At 7/7/2014 5:03:24 PM, wrichcirw wrote:
At 7/7/2014 4:59:37 PM, dylancatlow wrote:
At 7/7/2014 4:55:55 AM, wrichcirw wrote:
At 7/1/2014 5:16:14 PM, JohnMaynardKeynes wrote:

Neither of these statements imply mutual exclusivity...there is no necessary condition as to what happens "if X" or "if Y", and so there is no statement of exclusion for either condition.


How is a necessary to know what happens "If X" or "If Y" to know that X and Y are mutually exclusive?

You have to know that "Given X, Not Y" or "Given Y, Not X" in order to have mutual exclusivity. But, if you look at the link, the way "unless" is phrased is equivalent to "IF NOT". So, the proper symbolic representation of the question is "Given NOT Y, then X". That's not a statement of mutual exclusivity...it says nothing about what happens given Y or given X, which means you can very well have the case where "given Y, X", or "given X, Y".

Given that Mitzi runs, Jaques won't run.... Given that Jaques runs, Mitizi didn't run.

Again, you're not phrasing the question properly. It's "Given Mitzi does NOT run, Jacques will run". That says nothing about what would happen if Mitzi runs.

That was your statement, not his. His was: 'Jacques will run unless Mitzi runs' or X unless Y. In order words, if Y occurs, X cannot. So if Mitzi runs, Jaques won't run.

sigh...replace "unless" with IF NOT.

Then you get the statement "If Mitzi does NOT run, Jacques will run". Your symbology is all wrong.

Those are not equivalent. The sentence "Jacques will run unless Mitzi runs" implies that if Mitzi runs, Jacques won't, while your sentence just implies that Jaques will run if Mitiiz doesn't (it doesn't mean Jaques won't run if Mitizi also runs).

Reread the link I provided until you get it, or until you decide to stick to your own convoluted reasoning.
At 8/9/2013 9:41:24 AM, wrichcirw wrote:
If you are civil with me, I will be civil to you. If you decide to bring unreasonable animosity to bear in a reasonable discussion, then what would you expect other than to get flustered?
dylancatlow
Posts: 12,251
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7/7/2014 5:22:39 PM
Posted: 2 years ago
At 7/7/2014 5:22:00 PM, wrichcirw wrote:
At 7/7/2014 5:21:15 PM, dylancatlow wrote:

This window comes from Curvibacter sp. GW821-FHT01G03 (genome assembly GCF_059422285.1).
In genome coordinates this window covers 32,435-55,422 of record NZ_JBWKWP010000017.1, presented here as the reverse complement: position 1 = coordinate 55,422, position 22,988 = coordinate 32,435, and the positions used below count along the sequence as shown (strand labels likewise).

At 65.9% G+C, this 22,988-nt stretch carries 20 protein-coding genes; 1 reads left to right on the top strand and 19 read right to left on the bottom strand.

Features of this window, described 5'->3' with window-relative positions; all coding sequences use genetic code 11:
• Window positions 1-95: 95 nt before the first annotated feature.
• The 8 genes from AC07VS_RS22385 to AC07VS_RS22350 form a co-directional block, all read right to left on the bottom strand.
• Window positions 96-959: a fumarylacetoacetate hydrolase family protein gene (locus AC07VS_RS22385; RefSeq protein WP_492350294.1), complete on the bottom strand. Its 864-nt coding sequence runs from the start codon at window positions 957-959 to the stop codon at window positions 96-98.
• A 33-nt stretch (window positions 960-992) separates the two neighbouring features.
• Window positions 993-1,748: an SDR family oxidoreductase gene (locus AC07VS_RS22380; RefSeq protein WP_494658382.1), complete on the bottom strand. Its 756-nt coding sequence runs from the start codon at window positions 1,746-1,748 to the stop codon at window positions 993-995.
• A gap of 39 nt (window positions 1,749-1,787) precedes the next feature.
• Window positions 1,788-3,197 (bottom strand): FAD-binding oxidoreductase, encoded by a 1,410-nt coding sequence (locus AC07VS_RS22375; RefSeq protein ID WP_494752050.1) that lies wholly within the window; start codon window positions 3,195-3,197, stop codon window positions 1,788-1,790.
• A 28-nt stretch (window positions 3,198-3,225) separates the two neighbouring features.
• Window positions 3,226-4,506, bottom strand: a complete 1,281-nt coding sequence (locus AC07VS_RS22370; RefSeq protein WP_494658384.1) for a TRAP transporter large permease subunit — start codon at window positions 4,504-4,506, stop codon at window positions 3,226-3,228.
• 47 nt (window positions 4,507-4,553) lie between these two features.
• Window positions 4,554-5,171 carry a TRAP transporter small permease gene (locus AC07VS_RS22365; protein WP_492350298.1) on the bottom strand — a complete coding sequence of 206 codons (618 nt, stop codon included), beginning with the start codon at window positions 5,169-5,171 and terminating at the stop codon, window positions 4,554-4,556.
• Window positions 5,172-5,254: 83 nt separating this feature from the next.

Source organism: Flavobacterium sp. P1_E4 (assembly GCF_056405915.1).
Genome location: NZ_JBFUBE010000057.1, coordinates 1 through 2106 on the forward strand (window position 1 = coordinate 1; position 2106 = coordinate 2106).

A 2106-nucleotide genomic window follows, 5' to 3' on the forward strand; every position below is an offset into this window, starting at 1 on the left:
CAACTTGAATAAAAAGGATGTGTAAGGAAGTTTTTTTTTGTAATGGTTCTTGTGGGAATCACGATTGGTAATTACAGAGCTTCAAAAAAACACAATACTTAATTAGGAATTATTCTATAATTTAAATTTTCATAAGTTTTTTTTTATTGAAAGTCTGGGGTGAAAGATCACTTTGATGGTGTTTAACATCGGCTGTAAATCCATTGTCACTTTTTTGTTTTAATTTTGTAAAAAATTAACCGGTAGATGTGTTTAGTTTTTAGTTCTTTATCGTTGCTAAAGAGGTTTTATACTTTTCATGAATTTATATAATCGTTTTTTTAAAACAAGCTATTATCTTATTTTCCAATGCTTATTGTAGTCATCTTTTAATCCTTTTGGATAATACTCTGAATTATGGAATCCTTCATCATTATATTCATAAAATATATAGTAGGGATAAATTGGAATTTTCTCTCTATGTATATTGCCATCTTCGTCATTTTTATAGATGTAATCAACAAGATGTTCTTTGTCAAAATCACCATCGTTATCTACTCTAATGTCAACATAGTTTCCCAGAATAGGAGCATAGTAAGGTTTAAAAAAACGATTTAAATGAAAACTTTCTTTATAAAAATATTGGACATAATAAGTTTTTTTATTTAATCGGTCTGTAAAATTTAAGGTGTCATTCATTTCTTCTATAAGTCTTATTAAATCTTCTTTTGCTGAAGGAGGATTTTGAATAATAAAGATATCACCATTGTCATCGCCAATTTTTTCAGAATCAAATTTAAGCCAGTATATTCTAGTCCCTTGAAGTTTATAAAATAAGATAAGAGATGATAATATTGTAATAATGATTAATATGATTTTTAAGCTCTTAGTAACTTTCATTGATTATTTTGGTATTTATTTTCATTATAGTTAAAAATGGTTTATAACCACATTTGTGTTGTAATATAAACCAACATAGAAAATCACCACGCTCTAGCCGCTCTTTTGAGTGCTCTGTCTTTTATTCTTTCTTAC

At 7/7/2014 5:17:27 PM, wrichcirw wrote:
At 7/7/2014 5:16:15 PM, dylancatlow wrote:
At 7/7/2014 5:08:05 PM, wrichcirw wrote:
At 7/7/2014 5:05:47 PM, dylancatlow wrote:
At 7/7/2014 5:03:24 PM, wrichcirw wrote:
At 7/7/2014 4:59:37 PM, dylancatlow wrote:
At 7/7/2014 4:55:55 AM, wrichcirw wrote:
At 7/1/2014 5:16:14 PM, JohnMaynardKeynes wrote:

Neither of these statements imply mutual exclusivity...there is no necessary condition as to what happens "if X" or "if Y", and so there is no statement of exclusion for either condition.


How is a necessary to know what happens "If X" or "If Y" to know that X and Y are mutually exclusive?

You have to know that "Given X, Not Y" or "Given Y, Not X" in order to have mutual exclusivity. But, if you look at the link, the way "unless" is phrased is equivalent to "IF NOT". So, the proper symbolic representation of the question is "Given NOT Y, then X". That's not a statement of mutual exclusivity...it says nothing about what happens given Y or given X, which means you can very well have the case where "given Y, X", or "given X, Y".

Given that Mitzi runs, Jaques won't run.... Given that Jaques runs, Mitizi didn't run.

Again, you're not phrasing the question properly. It's "Given Mitzi does NOT run, Jacques will run". That says nothing about what would happen if Mitzi runs.

That was your statement, not his. His was: 'Jacques will run unless Mitzi runs' or X unless Y. In order words, if Y occurs, X cannot. So if Mitzi runs, Jaques won't run.

sigh...replace "unless" with IF NOT.

Then you get the statement "If Mitzi does NOT run, Jacques will run". Your symbology is all wrong.

Those are not equivalent. The sentence "Jacques will run unless Mitzi runs" implies that if Mitzi runs, Jacques won't, while your sentence just implies that Jaques will run if Mitiiz doesn't (it doesn't mean Jaques won't run if Mitizi also runs).

Reread the link I provided until you get it, or until you decide to stick to your own convoluted reasoning.

Okay, crazy.
wrichcirw
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7/7/2014 5:23:17 PM
Posted: 2 years ago
At 7/7/2014 5:22:39 PM, dylancatlow wrote:
At 7/7/2014 5:22:00 PM, wrichcirw wrote:

Reread the link I provided until you get it, or until you decide to stick to your own convoluted reasoning.

Okay, crazy.

I'm not the one insisting that the wrong answer is correct.
At 8/9/2013 9:41:24 AM, wrichcirw wrote:
If you are civil with me, I will be civil to you. If you decide to bring unreasonable animosity to bear in a reasonable discussion, then what would you expect other than to get flustered?
dylancatlow
Posts: 12,251
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7/7/2014 5:25:51 PM
Posted: 2 years ago
At 7/7/2014 5:23:17 PM, wrichcirw wrote:
At 7/7/2014 5:22:39 PM, dylancatlow wrote:
At 7/7/2014 5:22:00 PM, wrichcirw wrote:

Reread the link I provided until you get it, or until you decide to stick to your own convoluted reasoning.

Okay, crazy.

I'm not the one insisting that the wrong answer is correct.

Why, sure you aren't ; - )